Justin Tse left UVic’s business program and built his own online brand and business
When the Martlet first interviewed Victoria-based tech influencer Justin Tse in 2017, he was a UVic business student grinding away at his YouTube channel. Back then, Tse had recently hit 200 000 subscribers and was only just delving into the realm of Instagram content.
Five years later, Tse’s channel has over 780 000 subscribers and he has amassed a total following of 1.6 million people across all his platforms. The 25-year-old influencer’s online brand has tapped into multiple niches, covering everything from the newest technology hitting the market to travel and lifestyle content.
“It’s important to start figuring out what you want to do as early as possible,” Tse told the Martlet in an interview. He started his channel as a pre-teen and has been working on it ever since. “I sort of knew that was what I wanted to do full-time.”
Nowadays Tse’s Instagram feed is steel-toned and glossy, with sharp images of famous cities he seems to be constantly jetting off to for tech events: Paris, New York, Cupertino. With the latest gadgets and a sleek personal brand, Tse has carved out a space for himself in the uber competitive YouTube and tech industries — but it hasn’t been without its challenges.
“I ended up going to [university] right after high school and continued to run the business, but at the end of the day it was something that I had to sacrifice a lot for,” he said. “I was working on the videos in class, working on them on weekends, trying to find every second possible to create that content.”
Tse decided to drop out of the business program halfway through 2018 and later created his company. Although he said some of the courses were helpful, his biggest takeaway from university was time management.
“Trying to juggle that dual schedule of going to classes while also producing a video a week at the time was very important,” he said.
According to Tse, the pandemic brought a flood of new watchers and consumers to the tech world as everyone transitioned to working online and from home. His channel has since moved further into the lifestyle space, as Tse does more home and desk makeovers with a large focus on technology.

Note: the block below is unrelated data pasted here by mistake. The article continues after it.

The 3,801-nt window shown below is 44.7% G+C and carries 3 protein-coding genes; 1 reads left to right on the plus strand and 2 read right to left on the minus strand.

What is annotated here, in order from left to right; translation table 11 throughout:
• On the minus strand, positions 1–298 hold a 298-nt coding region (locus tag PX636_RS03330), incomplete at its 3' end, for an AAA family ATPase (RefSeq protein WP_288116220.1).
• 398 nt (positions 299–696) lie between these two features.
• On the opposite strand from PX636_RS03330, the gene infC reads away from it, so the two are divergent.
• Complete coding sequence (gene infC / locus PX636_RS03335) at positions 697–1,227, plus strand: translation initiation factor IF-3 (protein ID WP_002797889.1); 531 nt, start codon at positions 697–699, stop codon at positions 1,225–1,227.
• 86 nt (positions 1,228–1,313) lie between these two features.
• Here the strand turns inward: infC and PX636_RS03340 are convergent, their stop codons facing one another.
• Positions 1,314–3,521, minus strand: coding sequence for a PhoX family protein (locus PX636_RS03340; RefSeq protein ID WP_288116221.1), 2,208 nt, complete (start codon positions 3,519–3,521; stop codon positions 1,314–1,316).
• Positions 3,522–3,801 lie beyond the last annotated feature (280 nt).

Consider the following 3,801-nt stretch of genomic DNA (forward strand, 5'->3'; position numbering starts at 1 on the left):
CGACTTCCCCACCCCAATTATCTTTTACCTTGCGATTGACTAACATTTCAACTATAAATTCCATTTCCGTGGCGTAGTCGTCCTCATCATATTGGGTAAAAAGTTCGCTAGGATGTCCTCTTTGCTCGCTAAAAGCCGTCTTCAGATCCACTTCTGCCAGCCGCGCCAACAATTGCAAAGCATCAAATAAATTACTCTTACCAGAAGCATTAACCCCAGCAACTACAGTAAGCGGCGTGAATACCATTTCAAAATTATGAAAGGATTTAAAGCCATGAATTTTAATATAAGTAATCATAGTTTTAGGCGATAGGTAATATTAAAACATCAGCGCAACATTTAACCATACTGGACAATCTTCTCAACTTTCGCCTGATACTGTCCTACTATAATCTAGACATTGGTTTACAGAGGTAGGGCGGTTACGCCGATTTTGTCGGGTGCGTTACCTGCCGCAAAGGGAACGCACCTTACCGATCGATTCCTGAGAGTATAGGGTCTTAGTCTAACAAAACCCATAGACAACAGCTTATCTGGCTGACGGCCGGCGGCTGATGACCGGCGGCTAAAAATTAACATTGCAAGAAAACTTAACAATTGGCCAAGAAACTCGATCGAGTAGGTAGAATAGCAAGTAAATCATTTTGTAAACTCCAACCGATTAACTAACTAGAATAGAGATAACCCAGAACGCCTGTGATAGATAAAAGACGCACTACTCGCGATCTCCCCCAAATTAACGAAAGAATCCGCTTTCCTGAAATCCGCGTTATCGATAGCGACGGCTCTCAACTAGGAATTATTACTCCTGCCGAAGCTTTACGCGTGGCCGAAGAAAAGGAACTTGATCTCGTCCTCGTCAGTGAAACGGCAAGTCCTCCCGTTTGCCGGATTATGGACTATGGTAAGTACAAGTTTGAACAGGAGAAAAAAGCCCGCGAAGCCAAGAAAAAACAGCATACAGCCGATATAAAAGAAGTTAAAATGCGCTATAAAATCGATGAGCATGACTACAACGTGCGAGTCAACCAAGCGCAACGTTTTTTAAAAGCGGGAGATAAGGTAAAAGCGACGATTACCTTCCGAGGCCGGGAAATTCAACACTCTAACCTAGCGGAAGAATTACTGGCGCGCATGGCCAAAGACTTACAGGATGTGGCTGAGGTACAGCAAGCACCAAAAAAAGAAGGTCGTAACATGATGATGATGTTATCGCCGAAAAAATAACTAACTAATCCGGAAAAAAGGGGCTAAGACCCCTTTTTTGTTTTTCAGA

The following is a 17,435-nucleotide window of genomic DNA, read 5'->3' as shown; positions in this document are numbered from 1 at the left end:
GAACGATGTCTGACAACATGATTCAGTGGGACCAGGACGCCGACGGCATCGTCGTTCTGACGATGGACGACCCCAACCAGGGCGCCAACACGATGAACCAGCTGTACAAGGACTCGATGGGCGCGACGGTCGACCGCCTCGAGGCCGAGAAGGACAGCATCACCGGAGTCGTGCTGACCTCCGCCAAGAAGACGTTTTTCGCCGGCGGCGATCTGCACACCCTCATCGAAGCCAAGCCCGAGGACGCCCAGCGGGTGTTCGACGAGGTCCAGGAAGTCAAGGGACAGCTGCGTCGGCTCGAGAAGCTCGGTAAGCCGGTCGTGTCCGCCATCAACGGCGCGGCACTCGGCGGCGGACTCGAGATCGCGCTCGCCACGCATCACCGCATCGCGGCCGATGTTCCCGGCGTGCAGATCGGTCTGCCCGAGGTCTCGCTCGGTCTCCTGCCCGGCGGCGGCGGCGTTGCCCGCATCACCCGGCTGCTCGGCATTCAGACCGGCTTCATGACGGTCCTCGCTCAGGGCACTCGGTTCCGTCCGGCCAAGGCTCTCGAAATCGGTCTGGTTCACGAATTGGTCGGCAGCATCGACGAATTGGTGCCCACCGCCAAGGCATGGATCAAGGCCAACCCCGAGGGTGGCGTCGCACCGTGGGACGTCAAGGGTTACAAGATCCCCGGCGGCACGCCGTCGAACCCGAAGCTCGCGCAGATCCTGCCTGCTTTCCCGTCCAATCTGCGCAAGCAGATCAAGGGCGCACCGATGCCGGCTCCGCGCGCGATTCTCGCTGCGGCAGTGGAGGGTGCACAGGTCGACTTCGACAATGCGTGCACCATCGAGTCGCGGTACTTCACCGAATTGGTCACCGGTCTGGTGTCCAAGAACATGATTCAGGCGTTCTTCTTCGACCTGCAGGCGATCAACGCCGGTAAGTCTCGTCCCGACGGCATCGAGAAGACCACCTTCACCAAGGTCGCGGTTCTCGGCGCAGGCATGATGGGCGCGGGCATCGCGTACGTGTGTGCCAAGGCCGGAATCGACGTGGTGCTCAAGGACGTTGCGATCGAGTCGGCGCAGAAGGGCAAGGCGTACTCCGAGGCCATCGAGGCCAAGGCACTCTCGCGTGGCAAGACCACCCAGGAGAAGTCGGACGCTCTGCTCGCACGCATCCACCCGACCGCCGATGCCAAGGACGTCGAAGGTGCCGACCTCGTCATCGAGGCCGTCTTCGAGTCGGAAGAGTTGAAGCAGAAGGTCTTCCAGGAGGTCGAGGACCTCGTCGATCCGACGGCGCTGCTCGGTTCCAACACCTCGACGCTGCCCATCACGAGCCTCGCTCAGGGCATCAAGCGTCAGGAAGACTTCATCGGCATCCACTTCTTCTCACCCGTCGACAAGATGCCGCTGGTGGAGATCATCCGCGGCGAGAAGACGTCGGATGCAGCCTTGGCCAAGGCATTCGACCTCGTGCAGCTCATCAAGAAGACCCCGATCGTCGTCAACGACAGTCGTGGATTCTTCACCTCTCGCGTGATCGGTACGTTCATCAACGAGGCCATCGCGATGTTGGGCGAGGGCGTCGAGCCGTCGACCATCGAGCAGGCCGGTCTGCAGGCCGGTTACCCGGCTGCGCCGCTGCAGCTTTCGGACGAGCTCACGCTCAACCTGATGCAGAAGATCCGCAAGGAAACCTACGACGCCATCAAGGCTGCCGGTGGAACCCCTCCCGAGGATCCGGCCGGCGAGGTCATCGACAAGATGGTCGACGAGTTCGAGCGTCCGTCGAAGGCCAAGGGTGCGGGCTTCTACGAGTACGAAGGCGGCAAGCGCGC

“We started to create a lot of content that was specifically geared towards desk setups and interior design that tie in consumer products that people can kind of use and add to their work flow,” said Tse.
Many of Tse’s videos are sponsored by companies — such as Spigen and Dyson — who want one of their latest products to get airtime and reach his viewership. Sponsorship integration is oftentimes clunky on YouTube, but users in Tse’s comment section seem to respect his delivery on this front.
In terms of the environment and sustainability in the tech industry, Tse admitted it isn’t being widely covered. He thinks that manufacturers are trying to boost their policies and processes, but insists that what they say has to be looked at critically. While the environment isn’t a focus of Tse’s channel, the trend he is seeing is electric cars.
“The adaptation rate of electric cars has been very quick and innovation in the industry has been very big,” he said. “But then there are also questions about whether or not the production methods are sustainable and actually a better method or whether it’s just marketing.”
Like most others, Tse has experienced burnout but his busy travel and video production schedule has meant that he has had to find less traditional ways of dealing with it.
“My approach has always just been to continue working,” said Tse. “Maybe take a few smaller breaks here and there to pull back on the work a little bit, [but] as long as you keep the momentum going, it often leads to a better place for the company.”
For people wanting to break into YouTube, Tse said to get ready to work just for the passion of it.
“For the first four or five years, you just have to really like doing it. It doesn’t pay well.”